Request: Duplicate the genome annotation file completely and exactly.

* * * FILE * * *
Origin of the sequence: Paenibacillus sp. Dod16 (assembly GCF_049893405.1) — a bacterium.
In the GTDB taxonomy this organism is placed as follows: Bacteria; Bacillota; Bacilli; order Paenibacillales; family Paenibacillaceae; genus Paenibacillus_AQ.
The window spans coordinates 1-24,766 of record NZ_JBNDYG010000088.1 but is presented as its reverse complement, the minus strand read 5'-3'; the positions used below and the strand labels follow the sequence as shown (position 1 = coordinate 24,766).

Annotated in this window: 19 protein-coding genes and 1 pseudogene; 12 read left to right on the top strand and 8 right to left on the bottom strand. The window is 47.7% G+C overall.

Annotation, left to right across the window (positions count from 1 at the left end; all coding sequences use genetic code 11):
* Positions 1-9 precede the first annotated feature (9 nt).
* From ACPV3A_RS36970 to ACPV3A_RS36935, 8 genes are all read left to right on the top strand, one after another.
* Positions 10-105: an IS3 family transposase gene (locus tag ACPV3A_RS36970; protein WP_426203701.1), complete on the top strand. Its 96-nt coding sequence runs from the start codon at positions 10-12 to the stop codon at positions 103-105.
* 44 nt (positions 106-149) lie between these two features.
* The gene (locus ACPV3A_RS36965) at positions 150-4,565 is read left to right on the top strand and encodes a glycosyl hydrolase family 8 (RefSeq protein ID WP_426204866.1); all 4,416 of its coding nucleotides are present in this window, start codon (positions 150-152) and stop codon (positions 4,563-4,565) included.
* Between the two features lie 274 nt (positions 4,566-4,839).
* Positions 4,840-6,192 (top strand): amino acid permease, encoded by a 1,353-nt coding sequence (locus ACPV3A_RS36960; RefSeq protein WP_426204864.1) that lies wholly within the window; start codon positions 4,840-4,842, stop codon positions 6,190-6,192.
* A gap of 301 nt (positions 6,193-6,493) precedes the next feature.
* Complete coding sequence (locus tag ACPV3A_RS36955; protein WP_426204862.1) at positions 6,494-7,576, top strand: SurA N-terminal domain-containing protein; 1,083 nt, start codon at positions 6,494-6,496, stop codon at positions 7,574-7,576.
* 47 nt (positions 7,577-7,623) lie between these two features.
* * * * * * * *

Origin of the sequence: Paenibacillus sp. Dod16 (assembly GCF_049893405.1) — a bacterium.
In the GTDB taxonomy this organism is placed as follows: Bacteria; Bacillota; Bacilli; order Paenibacillales; family Paenibacillaceae; genus Paenibacillus_AQ.
The window spans coordinates 1-24,766 of record NZ_JBNDYG010000088.1 but is presented as its reverse complement, the minus strand read 5'-3'; the positions used below and the strand labels follow the sequence as shown (position 1 = coordinate 24,766).

Annotated in this window: 19 protein-coding genes and 1 pseudogene; 12 read left to right on the top strand and 8 right to left on the bottom strand. The window is 47.7% G+C overall.

Annotation, left to right across the window (positions count from 1 at the left end; all coding sequences use genetic code 11):
* Positions 1-9 precede the first annotated feature (9 nt).
* From ACPV3A_RS36970 to ACPV3A_RS36935, 8 genes are all read left to right on the top strand, one after another.
* Positions 10-105: an IS3 family transposase gene (locus tag ACPV3A_RS36970; protein WP_426203701.1), complete on the top strand. Its 96-nt coding sequence runs from the start codon at positions 10-12 to the stop codon at positions 103-105.
* 44 nt (positions 106-149) lie between these two features.
* The gene (locus ACPV3A_RS36965) at positions 150-4,565 is read left to right on the top strand and encodes a glycosyl hydrolase family 8 (RefSeq protein ID WP_426204866.1); all 4,416 of its coding nucleotides are present in this window, start codon (positions 150-152) and stop codon (positions 4,563-4,565) included.
* Between the two features lie 274 nt (positions 4,566-4,839).
* Positions 4,840-6,192 (top strand): amino acid permease, encoded by a 1,353-nt coding sequence (locus ACPV3A_RS36960; RefSeq protein WP_426204864.1) that lies wholly within the window; start codon positions 4,840-4,842, stop codon positions 6,190-6,192.
* A gap of 301 nt (positions 6,193-6,493) precedes the next feature.
* Complete coding sequence (locus tag ACPV3A_RS36955; protein WP_426204862.1) at positions 6,494-7,576, top strand: SurA N-terminal domain-containing protein; 1,083 nt, start codon at positions 6,494-6,496, stop codon at positions 7,574-7,576.
* 47 nt (positions 7,577-7,623) lie between these two features.